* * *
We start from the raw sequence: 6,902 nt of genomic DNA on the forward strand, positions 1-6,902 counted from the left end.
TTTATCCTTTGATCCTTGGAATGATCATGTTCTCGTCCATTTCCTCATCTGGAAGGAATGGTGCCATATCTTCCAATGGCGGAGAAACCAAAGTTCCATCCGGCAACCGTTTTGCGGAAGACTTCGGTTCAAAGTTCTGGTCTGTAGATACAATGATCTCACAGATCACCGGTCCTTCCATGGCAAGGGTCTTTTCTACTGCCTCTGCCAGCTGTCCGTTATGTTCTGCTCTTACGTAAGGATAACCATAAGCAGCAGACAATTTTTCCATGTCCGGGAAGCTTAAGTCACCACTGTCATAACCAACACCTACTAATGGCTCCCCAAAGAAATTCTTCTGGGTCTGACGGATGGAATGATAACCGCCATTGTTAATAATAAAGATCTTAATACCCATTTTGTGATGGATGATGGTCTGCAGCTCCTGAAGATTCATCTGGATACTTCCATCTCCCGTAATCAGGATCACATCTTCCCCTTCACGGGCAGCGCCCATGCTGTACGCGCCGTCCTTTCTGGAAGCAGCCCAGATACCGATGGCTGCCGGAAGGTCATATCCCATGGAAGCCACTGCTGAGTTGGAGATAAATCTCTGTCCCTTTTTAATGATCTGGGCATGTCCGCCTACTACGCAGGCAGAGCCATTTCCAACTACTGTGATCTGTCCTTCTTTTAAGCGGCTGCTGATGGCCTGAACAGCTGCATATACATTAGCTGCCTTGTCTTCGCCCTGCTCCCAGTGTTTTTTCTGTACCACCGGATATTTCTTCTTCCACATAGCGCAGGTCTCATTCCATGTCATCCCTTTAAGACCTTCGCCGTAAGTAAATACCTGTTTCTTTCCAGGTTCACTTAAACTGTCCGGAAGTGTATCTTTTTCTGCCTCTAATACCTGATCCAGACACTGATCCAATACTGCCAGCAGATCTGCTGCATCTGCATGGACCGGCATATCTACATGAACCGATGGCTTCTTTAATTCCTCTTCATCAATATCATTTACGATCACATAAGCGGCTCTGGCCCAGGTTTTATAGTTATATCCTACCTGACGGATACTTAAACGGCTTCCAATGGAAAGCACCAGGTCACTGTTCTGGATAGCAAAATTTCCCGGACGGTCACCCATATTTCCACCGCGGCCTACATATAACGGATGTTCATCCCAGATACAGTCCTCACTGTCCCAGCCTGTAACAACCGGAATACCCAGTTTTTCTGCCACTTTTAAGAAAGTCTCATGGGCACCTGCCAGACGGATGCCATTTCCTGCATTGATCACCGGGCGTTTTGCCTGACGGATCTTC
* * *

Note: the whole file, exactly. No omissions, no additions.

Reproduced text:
We start from the raw sequence: 6,902 nt of genomic DNA on the forward strand, positions 1-6,902 counted from the left end.
TTTATCCTTTGATCCTTGGAATGATCATGTTCTCGTCCATTTCCTCATCTGGAAGGAATGGTGCCATATCTTCCAATGGCGGAGAAACCAAAGTTCCATCCGGCAACCGTTTTGCGGAAGACTTCGGTTCAAAGTTCTGGTCTGTAGATACAATGATCTCACAGATCACCGGTCCTTCCATGGCAAGGGTCTTTTCTACTGCCTCTGCCAGCTGTCCGTTATGTTCTGCTCTTACGTAAGGATAACCATAAGCAGCAGACAATTTTTCCATGTCCGGGAAGCTTAAGTCACCACTGTCATAACCAACACCTACTAATGGCTCCCCAAAGAAATTCTTCTGGGTCTGACGGATGGAATGATAACCGCCATTGTTAATAATAAAGATCTTAATACCCATTTTGTGATGGATGATGGTCTGCAGCTCCTGAAGATTCATCTGGATACTTCCATCTCCCGTAATCAGGATCACATCTTCCCCTTCACGGGCAGCGCCCATGCTGTACGCGCCGTCCTTTCTGGAAGCAGCCCAGATACCGATGGCTGCCGGAAGGTCATATCCCATGGAAGCCACTGCTGAGTTGGAGATAAATCTCTGTCCCTTTTTAATGATCTGGGCATGTCCGCCTACTACGCAGGCAGAGCCATTTCCAACTACTGTGATCTGTCCTTCTTTTAAGCGGCTGCTGATGGCCTGAACAGCTGCATATACATTAGCTGCCTTGTCTTCGCCCTGCTCCCAGTGTTTTTTCTGTACCACCGGATATTTCTTCTTCCACATAGCGCAGGTCTCATTCCATGTCATCCCTTTAAGACCTTCGCCGTAAGTAAATACCTGTTTCTTTCCAGGTTCACTTAAACTGTCCGGAAGTGTATCTTTTTCTGCCTCTAATACCTGATCCAGACACTGATCCAATACTGCCAGCAGATCTGCTGCATCTGCATGGACCGGCATATCTACATGAACCGATGGCTTCTTTAATTCCTCTTCATCAATATCATTTACGATCACATAAGCGGCTCTGGCCCAGGTTTTATAGTTATATCCTACCTGACGGATACTTAAACGGCTTCCAATGGAAAGCACCAGGTCACTGTTCTGGATAGCAAAATTTCCCGGACGGTCACCCATATTTCCACCGCGGCCTACATATAACGGATGTTCATCCCAGATACAGTCCTCACTGTCCCAGCCTGTAACAACCGGAATACCCAGTTTTTCTGCCACTTTTAAGAAAGTCTCATGGGCACCTGCCAGACGGATGCCATTTCCTGCATTGATCACCGGGCGTTTTGCCTGACGGATCTTC